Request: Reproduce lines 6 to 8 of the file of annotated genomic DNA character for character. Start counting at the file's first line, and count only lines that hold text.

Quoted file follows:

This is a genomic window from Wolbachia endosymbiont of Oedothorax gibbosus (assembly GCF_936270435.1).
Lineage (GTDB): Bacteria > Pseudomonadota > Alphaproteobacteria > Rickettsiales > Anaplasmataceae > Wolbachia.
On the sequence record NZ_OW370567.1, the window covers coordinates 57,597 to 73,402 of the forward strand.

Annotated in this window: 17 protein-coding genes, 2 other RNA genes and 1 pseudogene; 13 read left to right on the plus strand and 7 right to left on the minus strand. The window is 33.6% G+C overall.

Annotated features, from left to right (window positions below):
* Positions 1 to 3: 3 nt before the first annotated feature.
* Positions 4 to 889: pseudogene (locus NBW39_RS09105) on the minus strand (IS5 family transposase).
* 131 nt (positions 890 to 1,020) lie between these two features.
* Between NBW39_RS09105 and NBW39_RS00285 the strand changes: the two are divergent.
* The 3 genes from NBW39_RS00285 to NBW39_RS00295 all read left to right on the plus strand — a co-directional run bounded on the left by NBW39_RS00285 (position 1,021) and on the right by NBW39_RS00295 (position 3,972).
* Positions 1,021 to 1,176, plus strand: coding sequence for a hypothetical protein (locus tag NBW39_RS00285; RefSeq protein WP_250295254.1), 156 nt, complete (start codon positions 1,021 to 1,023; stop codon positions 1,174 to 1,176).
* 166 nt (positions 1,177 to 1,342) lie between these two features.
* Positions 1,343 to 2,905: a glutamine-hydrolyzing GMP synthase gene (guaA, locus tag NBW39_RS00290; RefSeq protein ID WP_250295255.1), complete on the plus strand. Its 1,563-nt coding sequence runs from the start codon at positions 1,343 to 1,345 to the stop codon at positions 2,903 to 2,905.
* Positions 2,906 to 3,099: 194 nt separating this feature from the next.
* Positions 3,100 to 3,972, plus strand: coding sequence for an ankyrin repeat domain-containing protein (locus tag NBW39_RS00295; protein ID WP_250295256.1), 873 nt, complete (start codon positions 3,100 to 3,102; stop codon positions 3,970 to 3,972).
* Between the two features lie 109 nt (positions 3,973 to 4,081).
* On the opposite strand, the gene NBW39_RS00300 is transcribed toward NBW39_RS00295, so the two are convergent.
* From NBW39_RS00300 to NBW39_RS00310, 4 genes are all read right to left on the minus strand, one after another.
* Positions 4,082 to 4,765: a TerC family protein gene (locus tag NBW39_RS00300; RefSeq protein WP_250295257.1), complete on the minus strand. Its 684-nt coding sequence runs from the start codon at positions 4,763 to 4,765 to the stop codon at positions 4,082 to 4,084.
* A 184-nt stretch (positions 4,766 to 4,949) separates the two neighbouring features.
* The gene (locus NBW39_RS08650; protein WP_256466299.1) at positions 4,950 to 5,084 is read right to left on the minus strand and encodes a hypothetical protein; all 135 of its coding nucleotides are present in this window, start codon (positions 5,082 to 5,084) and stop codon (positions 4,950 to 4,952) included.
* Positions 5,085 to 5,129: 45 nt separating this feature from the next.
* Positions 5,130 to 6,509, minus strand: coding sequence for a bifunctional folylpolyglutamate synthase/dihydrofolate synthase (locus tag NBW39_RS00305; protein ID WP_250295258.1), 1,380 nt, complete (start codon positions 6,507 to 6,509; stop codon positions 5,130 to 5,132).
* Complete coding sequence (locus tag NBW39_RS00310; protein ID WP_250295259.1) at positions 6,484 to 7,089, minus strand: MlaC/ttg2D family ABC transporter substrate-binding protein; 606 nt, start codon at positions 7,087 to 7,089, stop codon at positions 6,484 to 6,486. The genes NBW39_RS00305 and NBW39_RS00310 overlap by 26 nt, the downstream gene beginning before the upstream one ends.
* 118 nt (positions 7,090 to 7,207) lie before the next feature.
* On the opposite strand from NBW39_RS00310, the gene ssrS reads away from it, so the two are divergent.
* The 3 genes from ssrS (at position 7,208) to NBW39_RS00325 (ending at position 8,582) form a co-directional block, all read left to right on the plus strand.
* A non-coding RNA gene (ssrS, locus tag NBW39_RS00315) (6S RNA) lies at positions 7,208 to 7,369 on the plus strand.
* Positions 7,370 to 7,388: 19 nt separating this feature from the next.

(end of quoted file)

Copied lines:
* Positions 1 to 3: 3 nt before the first annotated feature.
* Positions 4 to 889: pseudogene (locus NBW39_RS09105) on the minus strand (IS5 family transposase).
* 131 nt (positions 890 to 1,020) lie between these two features.